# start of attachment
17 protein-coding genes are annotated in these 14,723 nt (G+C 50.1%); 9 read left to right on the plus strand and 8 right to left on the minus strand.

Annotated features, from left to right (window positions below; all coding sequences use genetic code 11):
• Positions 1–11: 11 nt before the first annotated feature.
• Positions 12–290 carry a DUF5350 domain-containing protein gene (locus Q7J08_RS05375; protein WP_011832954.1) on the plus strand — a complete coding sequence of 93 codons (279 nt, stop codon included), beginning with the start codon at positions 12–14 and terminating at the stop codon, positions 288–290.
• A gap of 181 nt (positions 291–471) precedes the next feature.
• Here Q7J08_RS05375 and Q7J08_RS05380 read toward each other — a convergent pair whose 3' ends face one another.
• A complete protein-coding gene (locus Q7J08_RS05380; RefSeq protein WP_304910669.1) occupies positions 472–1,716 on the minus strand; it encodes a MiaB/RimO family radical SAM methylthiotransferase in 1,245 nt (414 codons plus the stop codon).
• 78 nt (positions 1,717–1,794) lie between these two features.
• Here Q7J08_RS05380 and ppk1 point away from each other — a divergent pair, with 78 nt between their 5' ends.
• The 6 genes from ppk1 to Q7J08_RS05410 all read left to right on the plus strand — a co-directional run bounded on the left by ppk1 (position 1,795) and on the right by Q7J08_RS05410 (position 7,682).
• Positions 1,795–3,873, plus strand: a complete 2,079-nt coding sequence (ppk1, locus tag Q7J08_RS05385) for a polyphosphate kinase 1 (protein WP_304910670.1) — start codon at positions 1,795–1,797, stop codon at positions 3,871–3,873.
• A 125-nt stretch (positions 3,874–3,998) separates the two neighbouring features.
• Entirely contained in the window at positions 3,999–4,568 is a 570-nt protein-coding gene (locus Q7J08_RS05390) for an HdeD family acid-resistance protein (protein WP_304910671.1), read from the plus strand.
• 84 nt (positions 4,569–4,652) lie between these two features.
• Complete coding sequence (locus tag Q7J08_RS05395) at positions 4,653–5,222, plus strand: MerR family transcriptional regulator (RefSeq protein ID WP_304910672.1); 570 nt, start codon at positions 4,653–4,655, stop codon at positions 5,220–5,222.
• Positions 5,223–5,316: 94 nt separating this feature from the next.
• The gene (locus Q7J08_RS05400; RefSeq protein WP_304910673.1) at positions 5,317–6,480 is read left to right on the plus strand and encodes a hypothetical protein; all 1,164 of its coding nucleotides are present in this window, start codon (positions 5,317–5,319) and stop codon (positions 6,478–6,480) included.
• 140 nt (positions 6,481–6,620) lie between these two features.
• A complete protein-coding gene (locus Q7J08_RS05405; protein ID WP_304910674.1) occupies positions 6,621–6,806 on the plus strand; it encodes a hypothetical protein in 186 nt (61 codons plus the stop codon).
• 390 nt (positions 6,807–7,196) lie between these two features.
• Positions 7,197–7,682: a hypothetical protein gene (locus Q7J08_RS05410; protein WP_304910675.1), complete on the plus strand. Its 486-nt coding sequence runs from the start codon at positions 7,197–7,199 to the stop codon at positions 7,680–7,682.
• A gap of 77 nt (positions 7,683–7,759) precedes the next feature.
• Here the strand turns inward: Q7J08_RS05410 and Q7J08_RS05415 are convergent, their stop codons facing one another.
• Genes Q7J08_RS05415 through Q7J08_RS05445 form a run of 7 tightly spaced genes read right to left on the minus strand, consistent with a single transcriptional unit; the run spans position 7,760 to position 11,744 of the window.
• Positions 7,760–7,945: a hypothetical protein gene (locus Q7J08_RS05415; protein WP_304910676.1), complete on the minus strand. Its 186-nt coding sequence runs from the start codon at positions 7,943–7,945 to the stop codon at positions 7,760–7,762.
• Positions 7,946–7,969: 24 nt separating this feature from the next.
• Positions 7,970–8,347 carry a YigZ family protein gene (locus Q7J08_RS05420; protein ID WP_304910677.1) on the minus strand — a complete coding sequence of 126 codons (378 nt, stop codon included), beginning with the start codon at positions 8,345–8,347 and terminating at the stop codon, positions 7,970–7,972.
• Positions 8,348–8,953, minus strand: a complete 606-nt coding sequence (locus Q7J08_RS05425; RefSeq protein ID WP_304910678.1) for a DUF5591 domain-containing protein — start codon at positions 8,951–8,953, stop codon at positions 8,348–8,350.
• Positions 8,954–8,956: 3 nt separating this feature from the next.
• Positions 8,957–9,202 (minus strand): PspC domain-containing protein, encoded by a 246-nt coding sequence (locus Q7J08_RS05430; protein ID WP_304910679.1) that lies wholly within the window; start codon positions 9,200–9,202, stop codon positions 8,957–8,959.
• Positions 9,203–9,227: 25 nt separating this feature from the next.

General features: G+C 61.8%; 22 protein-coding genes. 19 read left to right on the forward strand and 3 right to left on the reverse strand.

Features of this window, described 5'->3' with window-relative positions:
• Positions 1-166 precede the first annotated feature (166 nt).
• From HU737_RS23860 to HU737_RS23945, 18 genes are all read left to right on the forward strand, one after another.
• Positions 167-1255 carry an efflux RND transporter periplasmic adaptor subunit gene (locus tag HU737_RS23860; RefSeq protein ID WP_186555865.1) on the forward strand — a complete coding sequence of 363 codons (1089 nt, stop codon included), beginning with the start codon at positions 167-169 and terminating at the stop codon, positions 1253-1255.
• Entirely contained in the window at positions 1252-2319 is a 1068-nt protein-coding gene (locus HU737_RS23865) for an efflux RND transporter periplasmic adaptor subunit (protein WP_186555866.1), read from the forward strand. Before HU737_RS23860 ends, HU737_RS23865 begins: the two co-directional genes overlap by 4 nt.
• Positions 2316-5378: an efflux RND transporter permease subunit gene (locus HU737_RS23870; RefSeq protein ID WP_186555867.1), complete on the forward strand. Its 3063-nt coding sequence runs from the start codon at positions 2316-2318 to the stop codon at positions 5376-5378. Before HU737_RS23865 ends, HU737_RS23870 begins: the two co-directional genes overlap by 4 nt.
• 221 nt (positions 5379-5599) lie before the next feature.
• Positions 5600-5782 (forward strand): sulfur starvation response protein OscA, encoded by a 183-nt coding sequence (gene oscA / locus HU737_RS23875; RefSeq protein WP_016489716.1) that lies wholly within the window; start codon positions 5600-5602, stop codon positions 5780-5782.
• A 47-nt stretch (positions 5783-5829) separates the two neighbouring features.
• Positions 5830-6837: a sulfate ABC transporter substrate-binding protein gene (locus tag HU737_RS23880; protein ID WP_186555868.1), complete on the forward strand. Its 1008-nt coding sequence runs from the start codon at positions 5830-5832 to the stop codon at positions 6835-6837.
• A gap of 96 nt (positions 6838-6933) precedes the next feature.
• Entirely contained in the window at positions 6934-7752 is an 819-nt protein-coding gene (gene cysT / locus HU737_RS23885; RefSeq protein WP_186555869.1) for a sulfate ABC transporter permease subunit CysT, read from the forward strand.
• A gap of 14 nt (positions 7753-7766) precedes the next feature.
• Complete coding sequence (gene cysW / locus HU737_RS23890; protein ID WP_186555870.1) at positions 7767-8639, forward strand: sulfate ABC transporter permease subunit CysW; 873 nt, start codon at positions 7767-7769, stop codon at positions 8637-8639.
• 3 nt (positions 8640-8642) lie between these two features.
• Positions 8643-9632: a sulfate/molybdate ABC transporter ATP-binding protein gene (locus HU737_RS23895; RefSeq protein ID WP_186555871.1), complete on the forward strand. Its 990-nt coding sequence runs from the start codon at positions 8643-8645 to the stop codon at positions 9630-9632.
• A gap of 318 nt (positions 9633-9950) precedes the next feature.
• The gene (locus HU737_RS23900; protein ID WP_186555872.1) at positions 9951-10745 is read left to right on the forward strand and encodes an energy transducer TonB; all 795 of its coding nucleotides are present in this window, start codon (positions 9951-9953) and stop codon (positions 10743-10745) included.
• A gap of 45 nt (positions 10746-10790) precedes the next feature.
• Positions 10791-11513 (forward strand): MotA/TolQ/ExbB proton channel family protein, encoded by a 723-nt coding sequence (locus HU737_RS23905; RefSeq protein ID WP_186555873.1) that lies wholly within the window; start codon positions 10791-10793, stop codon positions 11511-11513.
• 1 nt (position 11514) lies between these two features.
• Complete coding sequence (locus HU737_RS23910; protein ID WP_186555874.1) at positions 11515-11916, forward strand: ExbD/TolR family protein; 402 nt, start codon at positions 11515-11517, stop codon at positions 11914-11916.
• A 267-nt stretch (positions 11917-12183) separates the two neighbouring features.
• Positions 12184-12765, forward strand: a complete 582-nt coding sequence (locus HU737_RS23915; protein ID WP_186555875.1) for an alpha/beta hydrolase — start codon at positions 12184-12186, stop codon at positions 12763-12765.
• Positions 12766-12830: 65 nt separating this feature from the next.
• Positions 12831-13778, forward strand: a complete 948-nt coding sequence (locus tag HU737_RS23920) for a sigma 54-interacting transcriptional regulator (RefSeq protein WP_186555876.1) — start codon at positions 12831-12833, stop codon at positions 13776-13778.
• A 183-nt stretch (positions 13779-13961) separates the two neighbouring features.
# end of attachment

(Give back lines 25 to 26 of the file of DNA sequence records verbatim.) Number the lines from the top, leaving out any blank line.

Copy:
• Positions 7,760–7,945: a hypothetical protein gene (locus Q7J08_RS05415; protein WP_304910676.1), complete on the minus strand. Its 186-nt coding sequence runs from the start codon at positions 7,943–7,945 to the stop codon at positions 7,760–7,762.
• Positions 7,946–7,969: 24 nt separating this feature from the next.